To say that Anthony Grafton has a "brilliant essay" in the latest New Yorker is a bit like saying that John Woo has directed an "action-packed movie:" in both cases, the adjective is superfluous, because their work is always like that. Grafton, a professor at Princeton, is unquestionably one of the smartest historians practicing today, and writes mainly on Renaissance and early modern intellectual history.

His New Yorker piece is on digitization and the quest for the universal library, and it nicely shows how a deep knowledge of the history of books and ideas can be used to help understand the future of new media.

Google’s [book scanning and library] projects, together with rival initiatives by Microsoft and Amazon, have elicited millenarian prophecies about the possibilities of digitized knowledge and the end of the book as we know it. Last year, Kevin Kelly, the self-styled “senior maverick” of Wired, predicted, in a piece in the Times, that “all the books in the world” would “become a single liquid fabric of interconnected words and ideas.” The user of the electronic library would be able to bring together “all texts—past and present, multilingual—on a particular subject,” and, by doing so, gain “a clearer sense of what we as a civilization, a species, do know and don’t know.” Others have evoked even more utopian prospects, such as a universal archive that will contain not only all books and articles but all documents anywhere—the basis for a total history of the human race.

In fact, the Internet will not bring us a universal library, much less an encyclopedic record of human experience. None of the firms now engaged in digitization projects claim that it will create anything of the kind. The hype and rhetoric make it hard to grasp what Google and Microsoft and their partner libraries are actually doing. We have clearly reached a new point in the history of text production. On many fronts, traditional periodicals and books are making way for blogs and other electronic formats. But magazines and books still sell a lot of copies. The rush to digitize the written record is one of a number of critical moments in the long saga of our drive to accumulate, store, and retrieve information efficiently. It will result not in the infotopia that the prophets conjure up but in one in a long series of new information ecologies, all of them challenging, in which readers, writers, and producers of text have learned to survive.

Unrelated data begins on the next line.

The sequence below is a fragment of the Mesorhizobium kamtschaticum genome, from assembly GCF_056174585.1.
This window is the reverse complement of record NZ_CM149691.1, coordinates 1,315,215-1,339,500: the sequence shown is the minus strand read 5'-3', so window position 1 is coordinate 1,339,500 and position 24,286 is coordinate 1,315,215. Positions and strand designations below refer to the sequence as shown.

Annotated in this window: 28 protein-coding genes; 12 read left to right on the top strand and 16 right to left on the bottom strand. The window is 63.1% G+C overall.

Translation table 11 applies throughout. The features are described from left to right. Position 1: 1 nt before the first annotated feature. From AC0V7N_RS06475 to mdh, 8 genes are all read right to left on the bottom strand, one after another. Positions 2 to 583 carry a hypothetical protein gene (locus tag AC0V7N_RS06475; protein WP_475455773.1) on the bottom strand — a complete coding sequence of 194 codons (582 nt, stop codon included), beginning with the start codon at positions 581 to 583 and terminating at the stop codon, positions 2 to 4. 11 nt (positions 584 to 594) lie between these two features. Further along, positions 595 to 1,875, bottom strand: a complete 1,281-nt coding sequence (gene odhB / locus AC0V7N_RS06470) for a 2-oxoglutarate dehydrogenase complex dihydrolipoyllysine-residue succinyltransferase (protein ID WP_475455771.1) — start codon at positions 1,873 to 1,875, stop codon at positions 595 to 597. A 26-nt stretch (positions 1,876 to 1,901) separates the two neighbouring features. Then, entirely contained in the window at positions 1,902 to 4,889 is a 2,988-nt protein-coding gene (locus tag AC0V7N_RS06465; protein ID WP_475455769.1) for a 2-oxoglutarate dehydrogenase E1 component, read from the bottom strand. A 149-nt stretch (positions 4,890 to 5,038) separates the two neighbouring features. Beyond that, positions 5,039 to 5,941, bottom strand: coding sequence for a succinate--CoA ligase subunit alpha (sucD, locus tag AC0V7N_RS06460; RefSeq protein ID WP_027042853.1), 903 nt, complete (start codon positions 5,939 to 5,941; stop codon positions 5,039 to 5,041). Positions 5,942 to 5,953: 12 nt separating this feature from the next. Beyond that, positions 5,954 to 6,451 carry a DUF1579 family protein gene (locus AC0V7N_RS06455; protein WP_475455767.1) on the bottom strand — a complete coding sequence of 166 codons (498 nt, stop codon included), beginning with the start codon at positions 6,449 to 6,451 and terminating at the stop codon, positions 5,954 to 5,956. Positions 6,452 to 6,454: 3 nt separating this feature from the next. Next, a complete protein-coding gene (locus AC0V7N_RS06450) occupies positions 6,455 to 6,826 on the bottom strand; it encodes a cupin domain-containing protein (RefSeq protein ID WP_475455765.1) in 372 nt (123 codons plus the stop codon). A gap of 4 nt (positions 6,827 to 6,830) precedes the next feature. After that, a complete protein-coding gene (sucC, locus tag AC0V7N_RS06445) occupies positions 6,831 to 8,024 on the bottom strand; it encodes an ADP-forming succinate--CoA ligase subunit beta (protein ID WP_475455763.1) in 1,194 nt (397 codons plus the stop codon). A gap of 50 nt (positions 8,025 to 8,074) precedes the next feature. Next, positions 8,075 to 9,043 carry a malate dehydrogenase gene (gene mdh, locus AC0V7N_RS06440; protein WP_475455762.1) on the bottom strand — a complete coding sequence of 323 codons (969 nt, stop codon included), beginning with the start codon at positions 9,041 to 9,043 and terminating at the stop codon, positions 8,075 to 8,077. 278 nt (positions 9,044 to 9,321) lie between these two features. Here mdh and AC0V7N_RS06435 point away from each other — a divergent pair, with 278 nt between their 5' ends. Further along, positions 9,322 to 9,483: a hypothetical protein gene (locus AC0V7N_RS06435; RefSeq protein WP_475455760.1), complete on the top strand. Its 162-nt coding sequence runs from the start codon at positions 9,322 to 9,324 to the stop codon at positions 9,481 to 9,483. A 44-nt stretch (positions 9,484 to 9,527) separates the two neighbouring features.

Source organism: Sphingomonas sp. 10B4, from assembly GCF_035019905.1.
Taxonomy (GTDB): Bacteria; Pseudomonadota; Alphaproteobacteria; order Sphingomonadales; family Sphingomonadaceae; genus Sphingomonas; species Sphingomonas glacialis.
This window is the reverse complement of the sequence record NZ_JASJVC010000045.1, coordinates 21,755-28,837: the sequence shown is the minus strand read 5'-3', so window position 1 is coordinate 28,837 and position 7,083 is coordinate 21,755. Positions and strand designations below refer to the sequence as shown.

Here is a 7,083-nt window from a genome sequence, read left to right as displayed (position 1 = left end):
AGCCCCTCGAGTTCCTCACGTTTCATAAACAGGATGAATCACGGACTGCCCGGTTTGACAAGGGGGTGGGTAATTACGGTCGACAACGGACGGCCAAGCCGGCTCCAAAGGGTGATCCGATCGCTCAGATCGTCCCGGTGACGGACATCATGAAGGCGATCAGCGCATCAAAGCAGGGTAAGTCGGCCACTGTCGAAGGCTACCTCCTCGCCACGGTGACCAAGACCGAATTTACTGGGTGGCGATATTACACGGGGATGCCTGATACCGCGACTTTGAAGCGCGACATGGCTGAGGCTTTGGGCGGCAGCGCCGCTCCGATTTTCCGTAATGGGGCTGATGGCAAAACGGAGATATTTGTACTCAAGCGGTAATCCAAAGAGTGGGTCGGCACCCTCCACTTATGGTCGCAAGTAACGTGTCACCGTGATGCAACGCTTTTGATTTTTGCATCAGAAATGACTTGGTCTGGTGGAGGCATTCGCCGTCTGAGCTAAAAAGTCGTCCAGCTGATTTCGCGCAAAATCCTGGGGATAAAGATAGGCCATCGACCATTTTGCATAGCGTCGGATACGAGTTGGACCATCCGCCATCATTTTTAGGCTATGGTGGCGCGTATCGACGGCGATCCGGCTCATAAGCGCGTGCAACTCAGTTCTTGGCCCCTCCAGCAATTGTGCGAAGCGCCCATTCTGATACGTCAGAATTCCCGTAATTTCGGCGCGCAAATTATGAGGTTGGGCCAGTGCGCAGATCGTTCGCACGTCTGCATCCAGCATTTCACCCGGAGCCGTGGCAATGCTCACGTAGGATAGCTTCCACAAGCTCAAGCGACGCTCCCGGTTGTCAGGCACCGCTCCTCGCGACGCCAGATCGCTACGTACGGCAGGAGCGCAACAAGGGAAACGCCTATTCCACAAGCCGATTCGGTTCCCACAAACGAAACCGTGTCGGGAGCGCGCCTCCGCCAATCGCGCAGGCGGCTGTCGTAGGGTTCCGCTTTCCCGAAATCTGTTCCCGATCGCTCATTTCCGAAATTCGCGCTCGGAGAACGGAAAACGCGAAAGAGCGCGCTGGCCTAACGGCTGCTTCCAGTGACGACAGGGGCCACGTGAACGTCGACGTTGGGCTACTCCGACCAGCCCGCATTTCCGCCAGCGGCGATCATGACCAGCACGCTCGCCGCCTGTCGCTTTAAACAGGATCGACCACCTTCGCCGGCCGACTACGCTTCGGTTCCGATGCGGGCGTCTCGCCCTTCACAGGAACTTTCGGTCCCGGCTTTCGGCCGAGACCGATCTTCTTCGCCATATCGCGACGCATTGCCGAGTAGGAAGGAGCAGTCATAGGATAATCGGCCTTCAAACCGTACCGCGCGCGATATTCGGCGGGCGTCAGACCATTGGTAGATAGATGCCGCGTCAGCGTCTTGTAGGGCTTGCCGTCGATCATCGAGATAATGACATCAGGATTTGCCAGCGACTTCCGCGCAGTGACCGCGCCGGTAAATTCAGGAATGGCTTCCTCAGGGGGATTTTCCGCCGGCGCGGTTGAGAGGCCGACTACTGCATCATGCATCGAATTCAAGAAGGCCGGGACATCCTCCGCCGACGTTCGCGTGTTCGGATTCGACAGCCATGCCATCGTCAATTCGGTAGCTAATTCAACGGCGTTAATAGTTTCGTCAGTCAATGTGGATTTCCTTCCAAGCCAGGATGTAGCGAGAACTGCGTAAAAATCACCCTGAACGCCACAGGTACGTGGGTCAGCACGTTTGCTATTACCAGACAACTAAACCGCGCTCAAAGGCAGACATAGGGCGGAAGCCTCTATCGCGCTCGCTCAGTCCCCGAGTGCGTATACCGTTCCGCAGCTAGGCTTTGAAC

Grafton argues that efforts to create universal libraries, and efforts to create personal tools for working with and making sense of ever-larger bodies of information, are as old as the written word itself. Further, as big as the projects that Google, Amazon and Microsoft have undertaken, they're still not likely to create a "universal library" that includes all the kinds of physical media– from early books to letters to architectural models– that make up the world of knowledge. Finally, though, Grafton argues that the future isn't one in which databases replace books and archives, but one in which they coexist:

these streams of [digital] data, rich as they are, will illuminate, rather than eliminate, books and prints and manuscripts that only the library can put in front of you. The narrow path still leads, as it must, to crowded public rooms where the sunlight gleams on varnished tables, and knowledge is embodied in millions of dusty, crumbling, smelly, irreplaceable documents and books….

For now and for the foreseeable future, any serious reader will have to know how to travel down two very different roads simultaneously. No one should avoid the broad, smooth, and open road that leads through the screen. But if you want to know what one of Coleridge’s annotated books or an early “Spider-Man” comic really looks and feels like, or if you just want to read one of those millions of books which are being digitized, you still have to do it the old way, and you will have to for decades to come. At the New York Public Library, the staff loves electronic media. The library has made hundreds of thousands of images from its collections accessible on the Web, but it has done so in the knowledge that its collection comprises fifty-three million items.

In a way, this isn't a new argument: the "books and electronic resources will complement, each other, not compete" vision isn't unique to Grafton, though he does do an especially good job making it. (I suppose you might call the piece unoriginal, but it if is, it's unoriginal the way a Gil Evans Orchestra cover of Jimi Hendrix's "Little Wing" is unoriginal: Evans didn't write it, but he definitely took it places Jimi never imagined.)

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